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Water Quality Collaboration Spans The Border

Updated: Jan 10, 2022

Pepin Creek At The Border Crossing

As local water quality partners wrap up a multi-year collaboration with Canadian counterparts, work continues on both sides of the border.

Did you know that some of our creeks in Whatcom County actually begin in Canada? Fishtrap Creek, Bertrand Creek, and Pepin Brook (Double Ditch) originate in rural, agricultural areas of B.C. and flow through the cities of Aldergrove and Langley before crossing the border into Whatcom County north of Lynden. The streams are important for salmon and wildlife habitat, agriculture and irrigation, and even recreation. These creeks flow to the Nooksack River and eventually Bellingham Bay and Portage Bay.

Map of Transboundary Streams

Recognizing this connection, local partners have worked closely with colleagues in British Columbia (B.C.) since 2018 to address fecal bacteria concerns in our shared Nooksack River watershed. This effort started in 2015 when bacteria was tracked crossing the border. In 2016 the agricultural community, represented by the Ag Water Board, requested action. A letter from County Council to Gov Jay Inslee initiated a trans-boundary task force to address bacterial pollution crossing our northern border.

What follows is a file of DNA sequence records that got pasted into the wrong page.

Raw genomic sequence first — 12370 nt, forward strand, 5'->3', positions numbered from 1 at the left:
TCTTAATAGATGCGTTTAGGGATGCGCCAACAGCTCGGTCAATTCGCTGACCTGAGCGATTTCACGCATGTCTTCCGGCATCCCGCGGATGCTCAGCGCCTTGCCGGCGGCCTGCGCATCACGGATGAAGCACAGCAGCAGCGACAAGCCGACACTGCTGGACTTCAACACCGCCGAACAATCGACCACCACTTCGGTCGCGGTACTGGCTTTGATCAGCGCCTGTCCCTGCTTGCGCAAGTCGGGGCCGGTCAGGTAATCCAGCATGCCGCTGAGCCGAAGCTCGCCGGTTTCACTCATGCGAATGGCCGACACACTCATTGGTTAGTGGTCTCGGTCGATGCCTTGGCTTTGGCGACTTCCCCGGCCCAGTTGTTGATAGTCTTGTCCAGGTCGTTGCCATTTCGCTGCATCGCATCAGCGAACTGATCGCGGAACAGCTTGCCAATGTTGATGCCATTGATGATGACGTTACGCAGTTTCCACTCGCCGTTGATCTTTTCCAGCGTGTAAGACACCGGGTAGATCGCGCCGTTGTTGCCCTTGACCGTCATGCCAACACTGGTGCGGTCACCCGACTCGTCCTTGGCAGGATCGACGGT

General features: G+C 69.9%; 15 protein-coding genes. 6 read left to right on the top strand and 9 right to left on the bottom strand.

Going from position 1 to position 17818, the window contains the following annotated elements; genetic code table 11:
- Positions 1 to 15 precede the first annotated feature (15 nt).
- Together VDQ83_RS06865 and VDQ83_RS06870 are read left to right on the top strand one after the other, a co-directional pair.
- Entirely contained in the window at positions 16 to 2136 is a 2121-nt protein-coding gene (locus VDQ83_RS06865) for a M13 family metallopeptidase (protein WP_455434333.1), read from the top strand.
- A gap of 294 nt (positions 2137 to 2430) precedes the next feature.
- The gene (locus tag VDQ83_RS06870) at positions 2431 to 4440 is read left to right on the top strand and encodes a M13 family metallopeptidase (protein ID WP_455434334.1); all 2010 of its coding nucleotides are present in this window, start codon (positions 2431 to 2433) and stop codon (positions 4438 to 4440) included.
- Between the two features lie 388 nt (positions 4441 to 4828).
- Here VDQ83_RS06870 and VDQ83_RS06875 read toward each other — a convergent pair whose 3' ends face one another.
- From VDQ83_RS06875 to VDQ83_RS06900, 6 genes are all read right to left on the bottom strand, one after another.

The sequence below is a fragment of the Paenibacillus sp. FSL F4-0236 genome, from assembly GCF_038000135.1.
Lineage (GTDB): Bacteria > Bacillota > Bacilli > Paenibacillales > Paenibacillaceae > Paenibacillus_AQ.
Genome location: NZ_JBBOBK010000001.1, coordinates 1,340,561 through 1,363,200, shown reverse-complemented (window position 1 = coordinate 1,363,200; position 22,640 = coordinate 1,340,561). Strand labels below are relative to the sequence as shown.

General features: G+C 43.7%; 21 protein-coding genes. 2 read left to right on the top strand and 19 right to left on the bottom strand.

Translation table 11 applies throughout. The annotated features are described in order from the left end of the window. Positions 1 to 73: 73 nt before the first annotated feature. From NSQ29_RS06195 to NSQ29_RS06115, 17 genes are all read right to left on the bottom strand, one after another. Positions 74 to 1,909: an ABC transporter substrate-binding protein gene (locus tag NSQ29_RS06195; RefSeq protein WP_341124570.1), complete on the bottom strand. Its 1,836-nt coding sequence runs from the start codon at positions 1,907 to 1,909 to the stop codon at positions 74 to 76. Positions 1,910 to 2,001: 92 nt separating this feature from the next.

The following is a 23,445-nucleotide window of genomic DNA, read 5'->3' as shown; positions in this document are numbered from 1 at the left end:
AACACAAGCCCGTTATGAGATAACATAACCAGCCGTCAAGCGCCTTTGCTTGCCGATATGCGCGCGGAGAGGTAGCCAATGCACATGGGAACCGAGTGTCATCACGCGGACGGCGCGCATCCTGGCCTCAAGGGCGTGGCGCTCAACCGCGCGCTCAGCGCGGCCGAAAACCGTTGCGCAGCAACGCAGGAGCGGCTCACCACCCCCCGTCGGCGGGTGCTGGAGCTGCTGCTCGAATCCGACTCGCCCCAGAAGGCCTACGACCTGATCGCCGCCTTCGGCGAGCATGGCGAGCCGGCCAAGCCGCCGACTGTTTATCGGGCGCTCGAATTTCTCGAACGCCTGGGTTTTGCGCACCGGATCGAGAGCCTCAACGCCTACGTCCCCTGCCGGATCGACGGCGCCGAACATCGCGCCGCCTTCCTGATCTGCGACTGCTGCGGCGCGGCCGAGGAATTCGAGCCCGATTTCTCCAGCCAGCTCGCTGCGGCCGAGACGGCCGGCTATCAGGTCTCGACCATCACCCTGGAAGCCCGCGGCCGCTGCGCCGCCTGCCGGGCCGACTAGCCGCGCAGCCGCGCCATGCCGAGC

Through a project called the B.C.-WA Nooksack River Transboundary Technical Collaboration Group, partners have been completing communication, compliance and stewardship, and monitoring activities. Local and B.C. partners have carried out tasks individually and jointly.

A final Year 3 report summarizing water quality trends, outreach efforts, and compliance and stewardship activities can be found in: The Encyclopedia of Puget Sound.

Takeaways from the Year 3 report: Water quality monitoring shows improvements at some monitoring sites. Specifically, Fishtrap Creek has seen improving water quality over the three years of the project. Pepin Brook (you may know this as Double Ditch) had high bacteria over the winter 2020-2021. The joint monitoring allowed partners to identify this problem and communicate with B.C about solutions. Continued work is needed in many portions of the watershed to meet water quality targets. You can follow water quality results on the Whatcom Conservation District's Water Quality Monitoring Map.

The formal project ended July 31, 2021. Even though the formal three-year project is over, work with our Canadian neighbors will continue. Some ongoing activities include:

  • Monthly water quality sampling in Bertrand and Fishtrap Creek watersheds (WA only)

  • Focused, weekly sampling twice each year (May and November) to understand the impacts of different seasons on water quality.

  • Compliance inspections of permitted facilities by regulatory agencies in B.C. and WA

  • Ongoing communication and outreach coordination between B.C. and WA project staff.

For more information, contact Aneka Sweeney or Meg Harris at Whatcom Conservation District (360) 526-2381.

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